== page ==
6 hours of my 62nd birthday was spent trekking across the Sheyenne National Grasslands. Ryan (my training partner and friend) and I set out from the middle trailhead parking lot. Ryan went east and I headed west. Part of the reason for the westward journey was to finish a task that I began earlier in the summer on the North Country Trail that goes through the Grasslands. There are numerous wooden posts serving as visual guides for following the trail. 31 miles of the North Country Trail serpentine through the Grasslands. In order to make the posts more visible, both in daylight and nighttime, square, reflective logo bearing metal signs were affixed to each post. Each sign needed 4 nails to secure it. 2 signs per post. There are approximately 7 posts per mile of trail. Without boring you with math, let it be known that there are a lot of posts!
I thought I had the task completed in late fall, but one of the posts, mile post 9 (see picture) had been broken
by some bovine that graze the area during the season. Because of the lack of tress the cattle use whatever is available to rub against. Thanks to the work of Cory, who worked for the US Forest Service this past summer, the post was replaced. I wanted to complete the task before the end of 2016. Thus with sled in tow I made the 6+ mile trek over the ice and snow to place the final 2 signs on the post. I knew that I wouldn’t pull the sled over the railroad tracks nor did I want to carry the sled over the tracks that were about 1/3 mile from the post. Before that point was reached I came to a cattle gate that was frozen to the ground and wouldn’t open. The gates allow hikers/bikers, etc. to go from pasture to pasture and cattle to remain in their assigned areas. Free from the sled the final signs were nailed to the post with a thumping sound that echoed across the cold, still prairie.
The pulling of the sled was a good test of weight distribution of gear, how it tracked both on snow and ice, as well as how it handled going up and down hills. Along the way 18, white-tailed deer ran in front of me. No doubt responding to the sound of my breaking through the crusted snow periodically. The winds grew stronger as the day progressed. Ryan arrived on his fat tire bike, as the first gate he encountered on his eastern ride was frozen to the ground. A fine way to spend a portion of my birthday. The sounds of the prairie, a good friend, the stark beauty of winter, and wind swept snow. as mentioned previously, the ill effects of this birthday verses 151 rum and cola of years ago have no comparison. Both are aspects of my life, but for now I’m grateful to be able to enjoy sounds and rhythms of nature.
The following two pictures are of Ryan and his 9-Zero-7 bike. He will be riding this on Saturday, as he begins 160 miles at the Tuscobia Winter Ultra. The other picture is the sled that I’ll be pulling on the same distance. I begin at 6am on Friday. The event officially ends at 11pm on Sunday. There is more than physical preparation for this event. The mental/emotional aspect of an ultra, especially in the winter is more rigorous than the physical, in my opinion. Also, there are our respective wives who have time to themselves as we are training. Some things don’t get accomplished during a weekend because of the need to train. I extend my sincere gratitude to Rick Wager, friend, mentor and sled repair/fabricator extraordinaire. He adopted my used sled and refashioned it to be a viable companion for my winter adventures. We all make choices. I’m glad to have the opportunity to train and explore nature both outside and inside of myself with the support of others.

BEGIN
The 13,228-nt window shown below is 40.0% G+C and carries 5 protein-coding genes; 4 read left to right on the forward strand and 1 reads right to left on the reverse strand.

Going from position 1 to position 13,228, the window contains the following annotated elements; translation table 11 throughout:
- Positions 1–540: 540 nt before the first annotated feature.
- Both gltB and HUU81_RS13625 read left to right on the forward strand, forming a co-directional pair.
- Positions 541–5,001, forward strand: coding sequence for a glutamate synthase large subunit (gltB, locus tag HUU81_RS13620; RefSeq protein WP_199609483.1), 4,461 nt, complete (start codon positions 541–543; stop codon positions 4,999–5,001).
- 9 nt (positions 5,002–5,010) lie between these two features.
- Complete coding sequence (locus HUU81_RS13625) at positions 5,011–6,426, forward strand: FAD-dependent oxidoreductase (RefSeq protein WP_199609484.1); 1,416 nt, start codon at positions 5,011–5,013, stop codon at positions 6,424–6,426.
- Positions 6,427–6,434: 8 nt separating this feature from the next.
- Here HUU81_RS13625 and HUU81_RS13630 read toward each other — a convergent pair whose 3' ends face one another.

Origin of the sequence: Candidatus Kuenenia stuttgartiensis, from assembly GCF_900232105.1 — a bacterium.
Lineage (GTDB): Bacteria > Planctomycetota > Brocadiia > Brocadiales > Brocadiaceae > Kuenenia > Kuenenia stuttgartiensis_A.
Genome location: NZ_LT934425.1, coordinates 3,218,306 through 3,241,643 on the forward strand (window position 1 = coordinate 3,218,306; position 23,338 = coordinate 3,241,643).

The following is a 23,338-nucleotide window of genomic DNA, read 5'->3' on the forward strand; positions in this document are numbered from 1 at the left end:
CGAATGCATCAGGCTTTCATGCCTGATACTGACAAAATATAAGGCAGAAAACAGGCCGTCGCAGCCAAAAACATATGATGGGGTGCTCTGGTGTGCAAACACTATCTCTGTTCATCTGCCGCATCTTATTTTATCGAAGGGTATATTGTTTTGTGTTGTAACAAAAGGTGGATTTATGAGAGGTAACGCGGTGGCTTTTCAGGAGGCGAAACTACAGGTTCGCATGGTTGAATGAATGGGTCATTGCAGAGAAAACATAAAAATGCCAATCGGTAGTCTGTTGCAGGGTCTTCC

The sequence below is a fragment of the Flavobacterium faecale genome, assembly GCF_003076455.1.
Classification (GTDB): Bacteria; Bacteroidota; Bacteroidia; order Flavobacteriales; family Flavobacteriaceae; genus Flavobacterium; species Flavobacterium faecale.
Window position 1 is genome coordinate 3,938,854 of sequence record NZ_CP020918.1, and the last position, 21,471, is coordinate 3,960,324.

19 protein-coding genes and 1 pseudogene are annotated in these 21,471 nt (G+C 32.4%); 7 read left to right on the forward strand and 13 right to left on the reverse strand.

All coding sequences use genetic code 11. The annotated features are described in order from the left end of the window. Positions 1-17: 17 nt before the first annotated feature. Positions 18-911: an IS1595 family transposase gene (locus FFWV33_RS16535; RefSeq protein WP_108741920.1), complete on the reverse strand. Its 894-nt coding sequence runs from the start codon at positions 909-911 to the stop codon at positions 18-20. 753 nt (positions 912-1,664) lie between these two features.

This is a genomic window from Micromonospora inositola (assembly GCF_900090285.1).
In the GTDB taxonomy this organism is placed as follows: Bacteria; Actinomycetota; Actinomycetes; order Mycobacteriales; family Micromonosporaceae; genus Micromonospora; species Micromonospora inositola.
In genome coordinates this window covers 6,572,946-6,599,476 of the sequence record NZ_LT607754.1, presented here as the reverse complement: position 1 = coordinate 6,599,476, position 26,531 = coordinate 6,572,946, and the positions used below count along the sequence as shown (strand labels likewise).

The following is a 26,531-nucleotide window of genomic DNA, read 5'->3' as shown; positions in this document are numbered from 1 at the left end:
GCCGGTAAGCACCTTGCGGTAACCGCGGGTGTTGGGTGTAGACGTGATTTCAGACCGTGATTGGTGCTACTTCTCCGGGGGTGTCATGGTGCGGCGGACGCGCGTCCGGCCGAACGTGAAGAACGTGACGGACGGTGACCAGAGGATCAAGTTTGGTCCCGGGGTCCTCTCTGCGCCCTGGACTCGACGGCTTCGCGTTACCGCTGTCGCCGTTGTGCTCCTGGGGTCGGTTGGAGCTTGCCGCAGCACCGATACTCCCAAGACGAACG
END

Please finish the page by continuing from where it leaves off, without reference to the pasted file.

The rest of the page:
As I find being involved in outdoor and endurance activities to be meaningful, I also am involved in directing events in which others can participate. Most of this is done with Extreme North Dakota Racing (ENDracing). I encourage to take the link to their web site. Two events coming up for which I have primary responsibility are:
END-NORSE and END-SURE. The first is part of the Fargo area “Frostival” celebration. The second occurs in March in the Sheyenne National Grasslands. ENDracing provides reasonably priced, high quality events. My goal is also to provide hospitality that makes each event more than a run, but an opportunity to experience aspects of one’s self and the support of fellow participants within an atmosphere of respect, accomplishment, and celebration.
I’m looking forward to the adventures that lie ahead. I’m especially focused on the longest distance that I’ve ever undertaken. 160 miles in 65 hours will expose me many things; extraordinary, peculiar, peripheral and intimate. Who said that each year doesn’t bring learning and growth?